Recent Settlements by Forever Chemical Manufacturers Show a Decent Start Towards Cleaning Up a Global Disaster

Recent Settlements by Forever Chemical Manufacturers Show a Decent Start Towards Cleaning Up a Global Disaster

Recent Settlements by Forever Chemical Manufacturers Show a Decent Start Towards Cleaning Up a Global Disaster

June has proven to be a historic month for U.S. communities harmed by exposure to forever chemicals in their water, food, and thousands of daily-use consumer products. Three major settlements were reached with U.S. municipalities who have filed thousands of lawsuits against manufacturers of forever chemicals for massively polluting the entire country (along with the planet as a whole) with these harmful chemicals for decades.

On June 22, 2023, chemical giant 3M agreed to a $10.3 billion settlement with U.S. cities and towns designed to end the company’s liability for allegedly contaminating drinking water nationwide with so-called forever chemicals used in everything from firefighting foam to nonstick coatings.

These man-made “forever chemicals”, so named because they are difficult if not impossible to break down in the environment, are so widespread that nearly all Americans, including newborns, carry them in their bloodstream, and as many as 200 million Americans are exposed to these forever chemicals through their tap water.

Under the settlement terms, 3M is set to pay out the money over 13 years to any cities, counties, and others across the country to test for and clean up forever chemicals – also known as perfluoroalkyl and polyfluoroalkyl substances, or PFAS, in public water supplies. This settlement impacts approximately 4,000 lawsuits by states and municipalities for contamination with forever chemicals. 3M has also announced that it will exit all PFAS manufacturing by the end of 2025.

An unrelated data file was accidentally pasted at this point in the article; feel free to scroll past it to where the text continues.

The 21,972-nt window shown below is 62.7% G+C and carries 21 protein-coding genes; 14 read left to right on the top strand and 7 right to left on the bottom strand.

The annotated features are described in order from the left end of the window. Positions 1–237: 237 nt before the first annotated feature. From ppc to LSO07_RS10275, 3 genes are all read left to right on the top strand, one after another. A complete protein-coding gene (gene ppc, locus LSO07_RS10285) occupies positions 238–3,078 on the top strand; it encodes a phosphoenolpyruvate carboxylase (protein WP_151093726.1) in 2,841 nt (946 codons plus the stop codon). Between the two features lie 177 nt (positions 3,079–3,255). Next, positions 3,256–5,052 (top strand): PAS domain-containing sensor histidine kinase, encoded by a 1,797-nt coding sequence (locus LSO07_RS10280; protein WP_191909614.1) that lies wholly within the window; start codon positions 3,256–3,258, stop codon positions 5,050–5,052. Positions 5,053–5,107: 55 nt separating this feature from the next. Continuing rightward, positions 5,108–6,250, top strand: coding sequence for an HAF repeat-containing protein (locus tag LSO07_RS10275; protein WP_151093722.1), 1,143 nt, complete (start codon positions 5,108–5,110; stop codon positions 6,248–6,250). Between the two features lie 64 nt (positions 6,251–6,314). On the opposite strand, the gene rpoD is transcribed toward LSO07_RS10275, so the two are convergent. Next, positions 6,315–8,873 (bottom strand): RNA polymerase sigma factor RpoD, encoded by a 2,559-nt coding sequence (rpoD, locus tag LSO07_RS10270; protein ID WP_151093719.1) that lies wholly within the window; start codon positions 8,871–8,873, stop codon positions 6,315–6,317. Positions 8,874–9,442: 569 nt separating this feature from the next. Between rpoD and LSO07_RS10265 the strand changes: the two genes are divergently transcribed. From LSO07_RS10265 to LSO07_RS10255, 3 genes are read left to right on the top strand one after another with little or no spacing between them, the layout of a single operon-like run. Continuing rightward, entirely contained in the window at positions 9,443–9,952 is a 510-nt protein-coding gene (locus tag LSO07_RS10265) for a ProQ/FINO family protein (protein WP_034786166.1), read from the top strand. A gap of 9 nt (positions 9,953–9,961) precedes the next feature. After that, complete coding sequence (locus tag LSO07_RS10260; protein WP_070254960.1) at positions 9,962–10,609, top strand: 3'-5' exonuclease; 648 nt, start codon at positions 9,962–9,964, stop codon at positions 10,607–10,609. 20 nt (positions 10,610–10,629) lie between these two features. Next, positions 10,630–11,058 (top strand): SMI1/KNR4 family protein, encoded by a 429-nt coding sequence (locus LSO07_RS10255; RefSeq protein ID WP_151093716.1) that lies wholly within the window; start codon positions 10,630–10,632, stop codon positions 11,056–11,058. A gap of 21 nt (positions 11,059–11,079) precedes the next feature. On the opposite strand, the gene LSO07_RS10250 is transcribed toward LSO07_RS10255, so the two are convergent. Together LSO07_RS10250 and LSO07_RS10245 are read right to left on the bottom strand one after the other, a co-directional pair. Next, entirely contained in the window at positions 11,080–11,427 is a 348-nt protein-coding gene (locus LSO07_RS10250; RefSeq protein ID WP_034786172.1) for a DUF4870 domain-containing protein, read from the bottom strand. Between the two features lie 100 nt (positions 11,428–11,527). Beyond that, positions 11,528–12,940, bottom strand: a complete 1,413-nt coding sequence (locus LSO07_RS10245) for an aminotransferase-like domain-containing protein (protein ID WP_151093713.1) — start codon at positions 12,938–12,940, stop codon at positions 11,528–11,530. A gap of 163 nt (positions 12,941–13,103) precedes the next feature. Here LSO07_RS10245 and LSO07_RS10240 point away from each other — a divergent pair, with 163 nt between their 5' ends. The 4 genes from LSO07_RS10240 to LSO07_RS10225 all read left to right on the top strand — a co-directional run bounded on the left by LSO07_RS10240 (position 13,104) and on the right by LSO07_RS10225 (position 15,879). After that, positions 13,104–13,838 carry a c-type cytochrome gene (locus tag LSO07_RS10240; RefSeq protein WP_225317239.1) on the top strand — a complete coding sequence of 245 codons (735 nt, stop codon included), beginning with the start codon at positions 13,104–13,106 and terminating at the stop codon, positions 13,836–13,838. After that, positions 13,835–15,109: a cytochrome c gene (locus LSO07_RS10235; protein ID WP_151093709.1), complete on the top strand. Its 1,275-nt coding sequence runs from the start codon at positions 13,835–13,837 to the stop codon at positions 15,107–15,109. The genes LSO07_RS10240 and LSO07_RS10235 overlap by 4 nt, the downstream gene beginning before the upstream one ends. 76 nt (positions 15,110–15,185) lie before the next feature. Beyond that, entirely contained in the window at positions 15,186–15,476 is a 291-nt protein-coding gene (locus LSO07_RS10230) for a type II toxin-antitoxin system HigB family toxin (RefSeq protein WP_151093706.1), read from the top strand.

This deal follows a similar June 2, 2023 agreement with Chemours, DuPont, and Corteva, who agreed to pay $1.19 billion into a fund that will be used to remove PFAS from public drinking water systems.

Then, on June 28, 2023, the U.S. branch of Belgian chemicals company Solvay (SOLB.BR) reached a $393-million settlement with the New Jersey Department of Environmental Protection (NJDEP) for claims linked to drinking water pollution caused by one of its plants. Those settlement funds will be used to test for, filter, and clean up pollution from forever chemicals near the company’s southern New Jersey plant. Settlement terms call for Solvay to pay $75 million to NJDEP for Natural Resource Damages (NRDs), $100 million to fund NJDEP PFAS remediation projects in areas of New Jersey near the company’s plant, and to put aside an additional $214 million for water and soil testing, and additional remediation around the plant.

These settlements represent a solid first step in holding these companies accountable for repeatedly exposing nearly every American to massive quantities of these chemicals known to cause cancers, endocrine disruption, and a host of other harmful conditions. But they are merely the tip of the iceberg in terms of providing justice to those harmed by their actions. Thousands of lawsuits remain pending against these companies for the injuries and damages they’ve caused the individuals that were exposed to these forever chemicals, including but not limited to firefighters forced to work with forever-chemical-containing firefighting foams in the workplace.

If you believe that you have been harmed from exposure to forever chemicals, you should contact an experienced law firm right away to explore your rights.